A contract dispute between Piedmont Healthcare and insurance giant Aetna could force some Georgians to hunt for new doctors or pay higher out-of-network fees if an agreement isn’t reached by Monday.
The main disagreement is over rates, said Aetna spokesman Walt Cherniak, who declined to discuss specific numbers.
“We’re very hopeful we’re going to be able to reach a resolution before this goes to termination,” Cherniak said.
It’s unclear how many people might be impacted if the agreement is terminated, said Cherniak, adding that Aetna has between 500,000 and 600,000 customers in Georgia with the bulk residing in metro Atlanta. “It’s a disruption we’re trying to avoid.”
The contract includes all four of Piedmont’s hospitals and more than 700 physicians. Both Aetna and Piedmont have sent notification letters of the impending Jan. 31 deadline to patients.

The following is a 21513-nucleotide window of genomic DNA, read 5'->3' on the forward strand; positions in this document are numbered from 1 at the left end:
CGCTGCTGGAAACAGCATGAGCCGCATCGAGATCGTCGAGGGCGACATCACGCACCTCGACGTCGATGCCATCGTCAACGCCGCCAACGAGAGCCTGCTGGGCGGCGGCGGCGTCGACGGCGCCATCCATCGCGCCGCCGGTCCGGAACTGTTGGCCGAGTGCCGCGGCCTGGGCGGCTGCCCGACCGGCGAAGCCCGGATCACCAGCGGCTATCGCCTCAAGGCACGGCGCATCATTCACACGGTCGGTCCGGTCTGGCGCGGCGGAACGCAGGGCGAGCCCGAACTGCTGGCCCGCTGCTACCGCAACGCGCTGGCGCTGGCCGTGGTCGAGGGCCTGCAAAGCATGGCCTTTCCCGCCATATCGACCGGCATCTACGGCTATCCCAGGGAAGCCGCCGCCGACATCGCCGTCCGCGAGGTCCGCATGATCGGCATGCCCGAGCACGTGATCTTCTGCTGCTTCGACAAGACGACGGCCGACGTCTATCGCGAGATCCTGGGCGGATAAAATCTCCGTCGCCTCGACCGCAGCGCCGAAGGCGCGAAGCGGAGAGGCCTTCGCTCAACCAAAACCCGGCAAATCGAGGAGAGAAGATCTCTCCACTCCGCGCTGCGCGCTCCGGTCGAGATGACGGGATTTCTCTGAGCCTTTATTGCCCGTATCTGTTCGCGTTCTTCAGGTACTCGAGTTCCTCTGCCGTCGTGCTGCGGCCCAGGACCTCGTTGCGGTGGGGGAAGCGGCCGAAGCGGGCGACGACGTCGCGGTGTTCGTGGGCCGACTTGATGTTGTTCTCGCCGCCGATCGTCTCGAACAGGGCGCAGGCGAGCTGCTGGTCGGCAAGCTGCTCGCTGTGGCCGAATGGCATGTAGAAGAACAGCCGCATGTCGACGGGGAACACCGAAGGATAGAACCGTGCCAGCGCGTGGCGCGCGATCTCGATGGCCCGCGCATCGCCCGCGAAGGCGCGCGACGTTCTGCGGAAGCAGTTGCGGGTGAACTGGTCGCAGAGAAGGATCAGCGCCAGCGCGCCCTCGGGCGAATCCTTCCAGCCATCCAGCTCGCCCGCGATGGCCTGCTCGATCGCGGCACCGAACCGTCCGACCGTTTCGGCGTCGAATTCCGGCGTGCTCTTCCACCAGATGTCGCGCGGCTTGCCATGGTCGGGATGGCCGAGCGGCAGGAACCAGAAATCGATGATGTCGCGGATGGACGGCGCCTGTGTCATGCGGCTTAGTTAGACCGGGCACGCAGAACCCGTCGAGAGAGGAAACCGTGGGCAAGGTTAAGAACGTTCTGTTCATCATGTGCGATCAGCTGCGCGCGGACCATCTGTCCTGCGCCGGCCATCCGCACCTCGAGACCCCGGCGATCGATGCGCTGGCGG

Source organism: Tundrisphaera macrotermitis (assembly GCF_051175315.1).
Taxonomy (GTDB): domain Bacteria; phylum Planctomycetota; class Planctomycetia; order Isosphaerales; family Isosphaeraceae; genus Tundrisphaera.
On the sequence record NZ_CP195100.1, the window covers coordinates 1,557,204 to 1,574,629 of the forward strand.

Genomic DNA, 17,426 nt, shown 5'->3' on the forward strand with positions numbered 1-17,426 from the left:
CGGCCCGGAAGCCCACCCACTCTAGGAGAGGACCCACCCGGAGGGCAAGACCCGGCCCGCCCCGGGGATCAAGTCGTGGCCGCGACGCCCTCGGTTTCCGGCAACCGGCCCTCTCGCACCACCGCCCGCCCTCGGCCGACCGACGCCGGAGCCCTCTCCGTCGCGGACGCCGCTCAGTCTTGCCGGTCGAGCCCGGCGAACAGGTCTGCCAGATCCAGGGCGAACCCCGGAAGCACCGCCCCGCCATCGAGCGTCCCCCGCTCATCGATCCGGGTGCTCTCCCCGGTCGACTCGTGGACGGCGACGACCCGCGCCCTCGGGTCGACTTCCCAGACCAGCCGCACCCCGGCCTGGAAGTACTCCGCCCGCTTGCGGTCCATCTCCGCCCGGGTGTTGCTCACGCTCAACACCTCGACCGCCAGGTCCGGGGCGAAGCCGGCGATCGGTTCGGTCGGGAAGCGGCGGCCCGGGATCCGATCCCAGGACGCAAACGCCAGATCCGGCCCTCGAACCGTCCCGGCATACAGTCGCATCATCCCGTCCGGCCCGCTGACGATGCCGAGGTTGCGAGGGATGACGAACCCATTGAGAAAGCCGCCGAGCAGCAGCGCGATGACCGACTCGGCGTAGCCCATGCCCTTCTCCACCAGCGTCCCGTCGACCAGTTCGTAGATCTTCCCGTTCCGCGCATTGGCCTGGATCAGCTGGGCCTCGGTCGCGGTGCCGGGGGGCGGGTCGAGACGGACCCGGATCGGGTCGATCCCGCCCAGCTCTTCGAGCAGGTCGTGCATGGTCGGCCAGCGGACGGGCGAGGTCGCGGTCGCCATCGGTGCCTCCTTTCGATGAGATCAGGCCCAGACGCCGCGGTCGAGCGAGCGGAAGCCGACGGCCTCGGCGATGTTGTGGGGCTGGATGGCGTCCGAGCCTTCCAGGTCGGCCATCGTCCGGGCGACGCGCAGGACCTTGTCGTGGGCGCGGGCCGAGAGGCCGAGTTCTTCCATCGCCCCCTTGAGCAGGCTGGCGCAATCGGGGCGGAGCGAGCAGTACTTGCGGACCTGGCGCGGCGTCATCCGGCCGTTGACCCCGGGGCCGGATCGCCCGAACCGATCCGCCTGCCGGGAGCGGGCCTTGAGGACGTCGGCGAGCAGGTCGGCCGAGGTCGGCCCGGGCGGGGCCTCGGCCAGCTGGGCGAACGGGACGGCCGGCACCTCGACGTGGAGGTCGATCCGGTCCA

According to Piedmont officials, hospitals and health systems routinely renegotiate contracts with insurers, often coming down to the last minute before settling.
“We are working diligently to renegotiate this contract on behalf of our four hospitals and physicians without creating undue anxiety or worry for our patients,” Piedmont said in a statement.
A growing number of consumers are opting for high-deductible plans, which means more money out of their pockets, so rate hikes are hitting them directly, Cherniak said. “We are in the position of having to contain rising medical costs for our customers.”
A contract termination would likely mean that starting Feb. 1, patients would need to look for a new doctor or pay out-of-pocket to see Piedmont physicians out-of-network, Piedmont said.
Both sides remain optimistic an agreement will be reached. “We want to get a deal done,” Cherniak said. “Piedmont wants to get a deal done.”